I like playing guys with swords and the horses and stuff like that.
I bought a Jaguar when I was 28. I'd always wanted one. I had it for years, then my friend had it, then my dad had it. It was a good workhorse.
I'm proud of Lord of the Rings. I think it's a once in a lifetime role, and a once in a lifetime film. It was made with so much care and passion and meticulous detail and everybody was so behind it.
I'm interested in why people talk like they do. Like Boston Irish. It's so laid back. Why is that?
I did a film called 'Patriot Games' with Harrison Ford, and we actually shot three different versions of my death. And they settled on the third.
There are so many stories to be told, by so many good writers.
I think we have a perception of transvestites all being the same, as one block. It's not one mass or tribe. Everybody's got a different story.
I saw 'The Exorcist' at the cinema when I was quite young, maybe 14. When I went back home, my mum and dad weren't in, so I had to wait for them on the main road. I were too scared to enter the house.
It would probably surprise people to know that I'm interested in wildlife. I read a lot of poetry, too.
There's a wealth of literature out there which, hopefully, will be, you know, exploded in the future, and I personally find it very rewarding to be involved with classic storytelling, and sort of legendary characters.
It's a good thing about George R.R. Martin: He's prepared to kill off the main guys. You don't get the feeling that the good guy is going to last forever, like James Bond.
It's strange coming back to Northern Ireland, but it feels like a home away from home.
I think everybody's got different methods of working which suit the particular individual. Mine is to sort of play the part, and give 100%, to concentrate and focus on it while I'm actually working, but then leave it behind until the next day.
I always like to do something different, something unusual, stray off the path a bit.
I sometimes find that playing the bad guy, or villains, or psychopaths tend to be much more psychologically rewarding. And you can really push it, you can push the limits, and get away with it.
Where I come from, all of us wanted to be footballers. We played all the time; that's all we did at school or wherever until it went dark and you couldn't see the ball.
I don't like broad swords. They're not much fun. A broad sword is just a big chunk of steel, and there's not much finesse in it, not much skill, I don't think anyway.
For some reason, the parts I play, like Boromir or Ned Stark, have a life online long afterwards. I keep seeing - what do you call them - memes?
The thought of being in space, and kind of enclosed, I find would be very claustrophobic. I think I would panic in that situation.
It took a while to adapt to life in London, but six months into my course at RADA, I felt very at home.
I had no intention of being an actor. I was quite good at it. I was pretty capable at other things but never any good at anything.
There's only so long you can play the silent type standing in the background. 'GoldenEye' was good for that. I was the villain: James Bond was doing all the heavy lifting. I liked that.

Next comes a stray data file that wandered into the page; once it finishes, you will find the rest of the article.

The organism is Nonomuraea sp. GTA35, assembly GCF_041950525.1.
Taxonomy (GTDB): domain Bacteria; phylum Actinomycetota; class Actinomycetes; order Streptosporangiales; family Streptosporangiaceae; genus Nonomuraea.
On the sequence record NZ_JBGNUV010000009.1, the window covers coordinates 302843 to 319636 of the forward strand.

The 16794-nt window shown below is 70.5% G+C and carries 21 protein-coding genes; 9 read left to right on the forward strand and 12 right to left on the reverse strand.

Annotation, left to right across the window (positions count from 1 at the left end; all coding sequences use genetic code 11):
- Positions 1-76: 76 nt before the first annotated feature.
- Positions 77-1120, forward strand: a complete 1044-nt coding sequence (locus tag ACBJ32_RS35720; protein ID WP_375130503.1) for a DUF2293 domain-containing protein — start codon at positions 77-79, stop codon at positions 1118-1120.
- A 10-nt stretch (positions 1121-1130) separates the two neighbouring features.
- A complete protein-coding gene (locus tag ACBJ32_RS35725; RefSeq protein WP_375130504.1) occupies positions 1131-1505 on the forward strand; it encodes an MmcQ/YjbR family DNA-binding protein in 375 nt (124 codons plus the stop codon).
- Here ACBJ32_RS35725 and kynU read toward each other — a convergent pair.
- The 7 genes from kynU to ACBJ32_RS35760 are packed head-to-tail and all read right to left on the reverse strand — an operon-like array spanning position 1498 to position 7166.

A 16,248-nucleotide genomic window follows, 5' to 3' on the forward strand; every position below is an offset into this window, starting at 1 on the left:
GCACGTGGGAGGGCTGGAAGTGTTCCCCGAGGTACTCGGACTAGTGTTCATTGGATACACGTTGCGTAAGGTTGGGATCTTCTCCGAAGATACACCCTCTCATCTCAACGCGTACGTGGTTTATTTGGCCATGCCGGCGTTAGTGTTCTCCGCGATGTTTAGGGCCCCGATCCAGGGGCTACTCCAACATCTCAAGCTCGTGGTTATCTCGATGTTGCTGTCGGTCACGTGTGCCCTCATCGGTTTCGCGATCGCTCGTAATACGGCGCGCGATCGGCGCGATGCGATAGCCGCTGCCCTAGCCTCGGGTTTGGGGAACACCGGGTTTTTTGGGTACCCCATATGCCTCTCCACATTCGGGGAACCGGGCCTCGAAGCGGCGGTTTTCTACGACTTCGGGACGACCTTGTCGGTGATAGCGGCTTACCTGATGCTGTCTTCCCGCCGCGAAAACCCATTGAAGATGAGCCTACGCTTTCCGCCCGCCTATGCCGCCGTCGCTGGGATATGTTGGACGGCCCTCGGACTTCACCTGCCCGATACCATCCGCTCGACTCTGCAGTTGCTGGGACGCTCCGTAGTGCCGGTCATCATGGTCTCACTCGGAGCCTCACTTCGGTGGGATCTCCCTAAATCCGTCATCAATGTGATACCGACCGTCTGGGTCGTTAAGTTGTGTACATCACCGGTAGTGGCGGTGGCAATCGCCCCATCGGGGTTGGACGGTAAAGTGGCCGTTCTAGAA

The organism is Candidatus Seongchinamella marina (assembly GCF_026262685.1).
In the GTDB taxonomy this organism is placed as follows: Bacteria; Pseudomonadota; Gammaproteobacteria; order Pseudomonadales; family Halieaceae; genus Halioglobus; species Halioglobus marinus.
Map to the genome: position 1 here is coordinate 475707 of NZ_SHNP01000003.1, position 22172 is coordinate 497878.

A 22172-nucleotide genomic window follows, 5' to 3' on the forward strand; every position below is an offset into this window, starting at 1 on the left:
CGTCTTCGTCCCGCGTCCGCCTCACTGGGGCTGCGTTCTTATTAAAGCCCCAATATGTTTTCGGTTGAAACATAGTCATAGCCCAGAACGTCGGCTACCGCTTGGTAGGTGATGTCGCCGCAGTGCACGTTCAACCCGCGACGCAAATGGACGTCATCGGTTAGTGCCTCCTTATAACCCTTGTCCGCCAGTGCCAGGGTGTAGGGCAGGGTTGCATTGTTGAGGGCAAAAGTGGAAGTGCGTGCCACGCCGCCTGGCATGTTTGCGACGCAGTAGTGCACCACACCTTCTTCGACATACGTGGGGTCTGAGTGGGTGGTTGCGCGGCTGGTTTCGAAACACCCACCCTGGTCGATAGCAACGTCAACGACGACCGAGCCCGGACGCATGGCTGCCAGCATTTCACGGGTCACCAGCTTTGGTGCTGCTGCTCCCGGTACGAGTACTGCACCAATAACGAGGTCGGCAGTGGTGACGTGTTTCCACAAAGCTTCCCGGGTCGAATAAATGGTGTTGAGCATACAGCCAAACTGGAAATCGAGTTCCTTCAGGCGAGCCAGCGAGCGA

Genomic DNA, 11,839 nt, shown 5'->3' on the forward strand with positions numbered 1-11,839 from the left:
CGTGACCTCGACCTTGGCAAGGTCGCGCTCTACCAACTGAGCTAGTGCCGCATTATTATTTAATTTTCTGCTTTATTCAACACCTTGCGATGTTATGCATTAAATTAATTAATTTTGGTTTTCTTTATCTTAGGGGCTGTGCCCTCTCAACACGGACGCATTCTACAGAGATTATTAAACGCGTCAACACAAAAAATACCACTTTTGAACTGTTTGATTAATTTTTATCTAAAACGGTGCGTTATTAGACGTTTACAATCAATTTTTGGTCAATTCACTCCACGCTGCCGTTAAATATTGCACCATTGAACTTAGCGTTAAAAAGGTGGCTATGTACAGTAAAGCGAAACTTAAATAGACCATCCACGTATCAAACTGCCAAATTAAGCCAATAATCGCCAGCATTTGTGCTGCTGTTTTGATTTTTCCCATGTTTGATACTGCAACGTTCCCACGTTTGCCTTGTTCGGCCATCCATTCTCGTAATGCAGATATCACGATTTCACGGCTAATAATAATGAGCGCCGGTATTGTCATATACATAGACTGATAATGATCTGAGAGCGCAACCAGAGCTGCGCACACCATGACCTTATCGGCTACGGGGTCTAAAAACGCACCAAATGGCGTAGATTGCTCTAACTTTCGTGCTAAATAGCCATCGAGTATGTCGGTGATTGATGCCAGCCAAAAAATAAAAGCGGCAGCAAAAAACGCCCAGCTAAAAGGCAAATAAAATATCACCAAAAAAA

I put quite a few trees in last autumn. A lot of silver birch and a couple of native trees - just generally doing gardening, putting plants in and hedges in. It takes quite a lot of time and I love it.
I don't believe you just create a character out of thin air, there's always something of yourself you bring.
Lord of the Rings was just so much enjoyment. It was over about the space of a year that I was filming. It's one of the most enjoyable things I've ever done, so emotional.
If you're going to support a football team, do it 100 per cent.
It is great filming in London. It's difficult, but it looks good. It has its own identity.
I never try and play a bad guy to be bad and to be brutal and to be nasty and vicious, because I think you're going to be very cliche there. You know, you've got to find the truth in that character and what he believes in. It just happens that, you know, he's wrong.
When I was younger, I used to watch all the black-and-white 'Dracula's and 'Frankenstein's.
I think that you always have something left, that you take something of the character with you.
When I first finished 'Sharpe,' it was hard to get work because people only saw me as him.
Obviously I'm delighted I'm a grandfather, but I guess it takes a little while to digest. You start thinking, 'Oh, I'm half-way over the natural life span. So this is the last bit, and I'd better enjoy it.'
If you have a very good concept of your character, you can snap into it.
Lord of the Rings was something I always wanted to do. I read the book when I was about 25, and I was always hoping if it was ever made into a feature film that I would be involved in some way. And then I finally got it, and I was over the moon. It was fantastic news.
I'd been trying for a while to get parts that weren't just the English bad guy, so it was quite refreshing to be playing someone who was a compassionate, decent guy.
Listen to people and treat people as you find them. There's an inherent goodness in most people. Don't pre-judge people - that was me Mam's advice anyway.
I think the amount of production value that was put into 'Game of Thrones' was incredible, and it's unlike anything I've seen on any other production, including 'The Lord of the Rings.'
I seem to be quite drawn to the medieval, magical fantasies, as it were.